4. Jose Peraza, SS, Grade B-… borderline B.  Another virtual ranking tie (TT ranks him 5th).  Has speed (64 steals at Rome) and excellent glove.  The questions will be whether he develops as a lead-off hitter with any power to speak of or will be become Billy Hamilton-light?
    5. Mauricio Cabrera, RHP, B-.  He is 8th on our chart – higher on most others.  I am personally concerned with command (1.44 WHIP, 71 walks in 131 innings at Rome), and that is keeping me from joining the hype of his 100 mph power arm.  The potential is there – no doubt.
    6. J.R. Graham, RHP, B-.  Another 100 mph power arm (Atlanta seems to be emphasizing this lately).  We placed him 2nd, though it is always scary when a pitcher has a shoulder injury, and that is what sidelined J.R. in 2013.  In fact, that seems to be the direct and sole reason for Sickels pulling him down from #2.  Latest reports are that he is able to pitch again now – heard nothing to the contrary so far.  We’ll see come Spring.
    7. David Hale, RHP, B-.  We have him 7th on our chart… which represents a rocket-shot up the ladder from 16th at mid-year.  He started late in the system (from Princeton), but performed stunningly well in spot duty for Atlanta in September.  Sickels isn’t sure whether he’s a starter or reliever, ultimately.  He’s been a starter in the minors with consistently good results at every level.  Given the talent around him, I would have to think Hale could become the victim of a ‘numbers game’ – too many better guys to keep him in the majors with Atlanta.  Thus he could be a very capable 6th starter, a AAAA guy, or trade bait.  A better career likely awaits him with the latter of those options.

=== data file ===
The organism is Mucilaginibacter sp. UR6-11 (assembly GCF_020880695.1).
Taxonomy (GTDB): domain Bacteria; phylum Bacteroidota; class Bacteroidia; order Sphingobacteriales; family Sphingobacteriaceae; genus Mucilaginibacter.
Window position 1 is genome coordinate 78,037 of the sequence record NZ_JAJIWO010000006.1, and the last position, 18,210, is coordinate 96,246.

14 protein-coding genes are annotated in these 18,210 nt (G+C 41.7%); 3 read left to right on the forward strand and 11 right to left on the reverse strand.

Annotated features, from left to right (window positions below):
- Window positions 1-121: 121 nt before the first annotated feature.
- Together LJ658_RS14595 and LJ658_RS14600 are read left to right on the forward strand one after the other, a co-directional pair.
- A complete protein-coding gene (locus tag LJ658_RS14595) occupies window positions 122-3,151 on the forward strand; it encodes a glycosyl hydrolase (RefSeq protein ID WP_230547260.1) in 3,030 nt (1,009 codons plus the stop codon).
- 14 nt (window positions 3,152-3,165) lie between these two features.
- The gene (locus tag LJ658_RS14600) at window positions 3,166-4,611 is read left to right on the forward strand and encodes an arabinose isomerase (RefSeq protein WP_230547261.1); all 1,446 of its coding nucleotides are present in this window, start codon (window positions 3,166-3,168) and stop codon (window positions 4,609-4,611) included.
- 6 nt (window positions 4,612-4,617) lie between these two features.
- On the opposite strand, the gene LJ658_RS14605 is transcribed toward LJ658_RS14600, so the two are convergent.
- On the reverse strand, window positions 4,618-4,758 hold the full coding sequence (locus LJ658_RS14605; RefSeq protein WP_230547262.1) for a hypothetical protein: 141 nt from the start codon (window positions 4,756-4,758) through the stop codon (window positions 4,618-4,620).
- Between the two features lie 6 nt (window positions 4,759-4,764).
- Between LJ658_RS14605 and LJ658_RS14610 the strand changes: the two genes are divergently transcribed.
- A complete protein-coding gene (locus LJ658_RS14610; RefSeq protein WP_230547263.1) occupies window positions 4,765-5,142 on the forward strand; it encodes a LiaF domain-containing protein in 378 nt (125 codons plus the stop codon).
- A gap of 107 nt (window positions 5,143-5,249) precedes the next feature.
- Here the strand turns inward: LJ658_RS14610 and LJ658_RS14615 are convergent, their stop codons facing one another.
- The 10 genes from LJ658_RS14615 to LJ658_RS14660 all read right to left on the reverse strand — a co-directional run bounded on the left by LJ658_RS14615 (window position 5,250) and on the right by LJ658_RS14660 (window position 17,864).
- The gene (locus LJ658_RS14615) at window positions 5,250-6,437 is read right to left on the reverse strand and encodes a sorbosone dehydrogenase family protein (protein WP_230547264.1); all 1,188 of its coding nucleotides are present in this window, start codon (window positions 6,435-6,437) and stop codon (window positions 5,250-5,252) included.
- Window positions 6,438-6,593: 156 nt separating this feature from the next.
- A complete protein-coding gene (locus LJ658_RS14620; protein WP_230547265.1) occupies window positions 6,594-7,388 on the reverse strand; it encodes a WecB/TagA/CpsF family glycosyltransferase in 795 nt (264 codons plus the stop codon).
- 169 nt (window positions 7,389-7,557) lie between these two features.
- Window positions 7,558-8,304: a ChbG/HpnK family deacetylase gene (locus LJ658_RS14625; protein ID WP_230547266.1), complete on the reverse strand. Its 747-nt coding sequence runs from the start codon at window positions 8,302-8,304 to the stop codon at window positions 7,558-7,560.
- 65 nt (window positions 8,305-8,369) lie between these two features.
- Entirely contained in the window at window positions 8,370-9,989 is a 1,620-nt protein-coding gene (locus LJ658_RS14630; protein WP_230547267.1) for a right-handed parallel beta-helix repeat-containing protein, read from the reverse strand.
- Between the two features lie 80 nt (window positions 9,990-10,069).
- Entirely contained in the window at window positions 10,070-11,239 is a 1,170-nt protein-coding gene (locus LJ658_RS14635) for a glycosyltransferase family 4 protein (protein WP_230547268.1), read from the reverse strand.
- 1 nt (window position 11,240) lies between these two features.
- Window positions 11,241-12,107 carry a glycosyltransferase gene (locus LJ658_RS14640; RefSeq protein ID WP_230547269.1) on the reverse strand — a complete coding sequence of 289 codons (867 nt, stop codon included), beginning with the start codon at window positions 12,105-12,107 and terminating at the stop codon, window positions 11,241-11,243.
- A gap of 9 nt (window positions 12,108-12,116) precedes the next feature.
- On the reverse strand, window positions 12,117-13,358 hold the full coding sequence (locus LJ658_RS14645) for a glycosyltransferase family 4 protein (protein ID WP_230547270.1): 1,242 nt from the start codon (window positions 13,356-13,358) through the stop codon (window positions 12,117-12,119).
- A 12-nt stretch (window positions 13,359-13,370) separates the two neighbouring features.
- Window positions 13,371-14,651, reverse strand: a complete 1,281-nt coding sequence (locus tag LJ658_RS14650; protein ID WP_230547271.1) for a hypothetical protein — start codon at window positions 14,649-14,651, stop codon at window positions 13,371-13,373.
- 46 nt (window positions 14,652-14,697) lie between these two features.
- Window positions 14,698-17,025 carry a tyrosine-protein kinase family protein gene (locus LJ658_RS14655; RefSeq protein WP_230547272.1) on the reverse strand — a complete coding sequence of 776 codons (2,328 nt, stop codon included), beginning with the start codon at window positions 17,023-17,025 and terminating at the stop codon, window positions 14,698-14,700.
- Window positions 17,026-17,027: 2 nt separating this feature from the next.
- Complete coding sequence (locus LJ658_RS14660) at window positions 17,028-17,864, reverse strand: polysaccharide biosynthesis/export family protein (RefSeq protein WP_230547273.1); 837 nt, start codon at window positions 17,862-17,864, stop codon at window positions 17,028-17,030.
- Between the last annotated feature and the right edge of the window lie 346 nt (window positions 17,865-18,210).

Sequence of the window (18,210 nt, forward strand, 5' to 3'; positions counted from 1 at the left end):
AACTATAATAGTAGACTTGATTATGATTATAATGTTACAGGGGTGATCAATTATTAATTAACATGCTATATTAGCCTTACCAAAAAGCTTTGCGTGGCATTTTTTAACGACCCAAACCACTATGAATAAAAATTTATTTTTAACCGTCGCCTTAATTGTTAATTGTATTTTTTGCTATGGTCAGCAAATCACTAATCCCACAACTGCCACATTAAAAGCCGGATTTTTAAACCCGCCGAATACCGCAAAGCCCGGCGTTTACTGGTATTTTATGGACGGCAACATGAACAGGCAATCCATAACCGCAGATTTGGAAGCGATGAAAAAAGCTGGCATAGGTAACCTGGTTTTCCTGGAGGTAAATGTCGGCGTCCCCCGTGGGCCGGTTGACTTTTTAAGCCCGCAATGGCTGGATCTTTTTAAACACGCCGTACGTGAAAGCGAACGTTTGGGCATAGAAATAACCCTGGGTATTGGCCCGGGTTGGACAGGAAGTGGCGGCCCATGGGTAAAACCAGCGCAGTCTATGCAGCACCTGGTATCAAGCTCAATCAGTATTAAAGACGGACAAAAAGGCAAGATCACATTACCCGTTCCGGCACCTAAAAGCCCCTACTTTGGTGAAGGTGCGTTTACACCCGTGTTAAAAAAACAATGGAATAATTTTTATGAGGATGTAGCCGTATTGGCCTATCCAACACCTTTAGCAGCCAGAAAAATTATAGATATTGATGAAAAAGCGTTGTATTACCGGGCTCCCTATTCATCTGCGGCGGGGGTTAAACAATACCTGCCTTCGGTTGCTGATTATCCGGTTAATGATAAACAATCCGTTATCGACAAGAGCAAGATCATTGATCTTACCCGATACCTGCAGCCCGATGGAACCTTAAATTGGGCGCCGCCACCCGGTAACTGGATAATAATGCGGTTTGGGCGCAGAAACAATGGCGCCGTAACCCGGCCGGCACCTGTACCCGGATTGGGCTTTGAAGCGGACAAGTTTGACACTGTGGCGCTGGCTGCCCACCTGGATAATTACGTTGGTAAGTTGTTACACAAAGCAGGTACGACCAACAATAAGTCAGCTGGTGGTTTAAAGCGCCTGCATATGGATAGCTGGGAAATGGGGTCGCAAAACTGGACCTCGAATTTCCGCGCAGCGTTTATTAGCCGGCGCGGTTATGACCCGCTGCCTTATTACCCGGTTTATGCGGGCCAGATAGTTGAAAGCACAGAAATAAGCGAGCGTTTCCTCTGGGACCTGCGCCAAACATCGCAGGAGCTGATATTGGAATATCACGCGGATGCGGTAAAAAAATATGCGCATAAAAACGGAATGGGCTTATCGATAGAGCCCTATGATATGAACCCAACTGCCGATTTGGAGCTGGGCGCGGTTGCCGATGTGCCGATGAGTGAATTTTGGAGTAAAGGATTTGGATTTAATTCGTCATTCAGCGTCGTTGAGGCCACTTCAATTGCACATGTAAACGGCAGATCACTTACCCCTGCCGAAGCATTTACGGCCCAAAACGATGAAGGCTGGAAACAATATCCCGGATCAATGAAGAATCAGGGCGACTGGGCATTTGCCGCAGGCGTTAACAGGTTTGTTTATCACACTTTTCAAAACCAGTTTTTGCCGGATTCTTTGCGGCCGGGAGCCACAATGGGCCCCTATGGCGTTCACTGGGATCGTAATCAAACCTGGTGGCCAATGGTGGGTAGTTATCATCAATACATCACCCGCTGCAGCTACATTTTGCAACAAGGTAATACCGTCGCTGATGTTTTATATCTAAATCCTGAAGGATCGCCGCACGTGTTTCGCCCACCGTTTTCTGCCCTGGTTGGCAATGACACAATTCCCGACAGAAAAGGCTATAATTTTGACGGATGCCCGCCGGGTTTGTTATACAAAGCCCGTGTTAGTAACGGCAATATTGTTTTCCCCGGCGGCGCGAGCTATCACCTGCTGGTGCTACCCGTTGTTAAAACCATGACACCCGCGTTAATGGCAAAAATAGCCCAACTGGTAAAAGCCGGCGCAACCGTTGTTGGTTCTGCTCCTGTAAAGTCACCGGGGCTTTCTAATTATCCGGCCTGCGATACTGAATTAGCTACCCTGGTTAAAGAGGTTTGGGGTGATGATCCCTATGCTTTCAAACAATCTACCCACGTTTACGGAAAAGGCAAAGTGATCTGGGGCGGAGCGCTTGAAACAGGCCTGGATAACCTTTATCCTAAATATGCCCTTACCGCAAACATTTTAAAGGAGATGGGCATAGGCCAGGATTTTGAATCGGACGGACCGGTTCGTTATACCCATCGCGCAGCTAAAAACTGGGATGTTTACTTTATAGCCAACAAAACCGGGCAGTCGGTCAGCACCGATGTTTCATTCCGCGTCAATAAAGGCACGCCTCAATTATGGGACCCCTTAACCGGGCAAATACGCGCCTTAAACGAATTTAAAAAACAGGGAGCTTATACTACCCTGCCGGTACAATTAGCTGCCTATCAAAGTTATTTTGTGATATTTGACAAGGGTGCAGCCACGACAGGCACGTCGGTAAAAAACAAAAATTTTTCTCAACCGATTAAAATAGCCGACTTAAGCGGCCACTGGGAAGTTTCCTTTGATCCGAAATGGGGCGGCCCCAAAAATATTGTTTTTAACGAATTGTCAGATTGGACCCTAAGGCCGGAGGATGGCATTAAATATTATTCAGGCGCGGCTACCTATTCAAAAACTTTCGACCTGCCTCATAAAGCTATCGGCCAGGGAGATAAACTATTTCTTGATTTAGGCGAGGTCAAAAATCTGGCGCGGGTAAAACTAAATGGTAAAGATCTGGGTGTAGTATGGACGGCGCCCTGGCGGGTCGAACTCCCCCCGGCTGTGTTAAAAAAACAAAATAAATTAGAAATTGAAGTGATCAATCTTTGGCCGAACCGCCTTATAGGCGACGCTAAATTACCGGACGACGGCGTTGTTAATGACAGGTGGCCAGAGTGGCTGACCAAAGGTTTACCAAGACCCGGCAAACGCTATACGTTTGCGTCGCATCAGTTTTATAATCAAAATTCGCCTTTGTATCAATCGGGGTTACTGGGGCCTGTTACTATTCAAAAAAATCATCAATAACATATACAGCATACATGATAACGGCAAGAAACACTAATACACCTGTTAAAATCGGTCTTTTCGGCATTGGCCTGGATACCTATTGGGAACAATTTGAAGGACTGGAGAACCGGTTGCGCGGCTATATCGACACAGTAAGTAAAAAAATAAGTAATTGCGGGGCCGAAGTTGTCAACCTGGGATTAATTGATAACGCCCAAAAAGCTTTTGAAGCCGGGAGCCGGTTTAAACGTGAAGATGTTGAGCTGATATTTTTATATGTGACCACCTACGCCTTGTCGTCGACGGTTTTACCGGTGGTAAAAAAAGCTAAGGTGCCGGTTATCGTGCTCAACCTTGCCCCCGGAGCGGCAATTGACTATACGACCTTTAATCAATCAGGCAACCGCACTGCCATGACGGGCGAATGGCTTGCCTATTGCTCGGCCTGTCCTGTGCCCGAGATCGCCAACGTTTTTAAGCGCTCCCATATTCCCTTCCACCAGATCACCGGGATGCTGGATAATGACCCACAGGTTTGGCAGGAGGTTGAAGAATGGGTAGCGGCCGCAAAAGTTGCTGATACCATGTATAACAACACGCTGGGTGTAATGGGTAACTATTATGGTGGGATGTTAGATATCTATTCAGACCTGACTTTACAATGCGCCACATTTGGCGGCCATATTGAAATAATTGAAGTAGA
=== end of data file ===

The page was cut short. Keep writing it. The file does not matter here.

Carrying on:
8. Jason Hursh, RHP, Grade B-.  We have him ranked 3rd, though there is projection written all over that position… and as you can see from the grades that Sickels has distributed, you can throw a blanket over one guy here and hit seven of them.  Hursh is yet another 100 mph fastballer – the theory seems to be (with all of them, as Sickels points out) that if the fastball speed is there, we’ll teach these guys how to pitch and how to throw off-speed/breaking stuff.  Hint for all of them:  sit with Venters and Kimbrel for a while.  Then see Medlen for the Bugs Bunny changeup.
    9. Joey Terdoslavich, OF/1B, Grace C+, borderline B-.  Joey has graduated from our chart because he is not going to be eligible as a ‘rookie’ for 2014.  We had him 7th at the mid-year post last Summer.  Sickels admits this, but included him anyway.  Joey can hit.  Now whether he gets enough major league ABs to show that is a tough call (he’s probably 6th on the OF depth chart; 2nd or 3rd on the 1B list).  He will nonetheless be useful off the bench, and that’s why he will be on the roster in April… unless we trade him somewhere.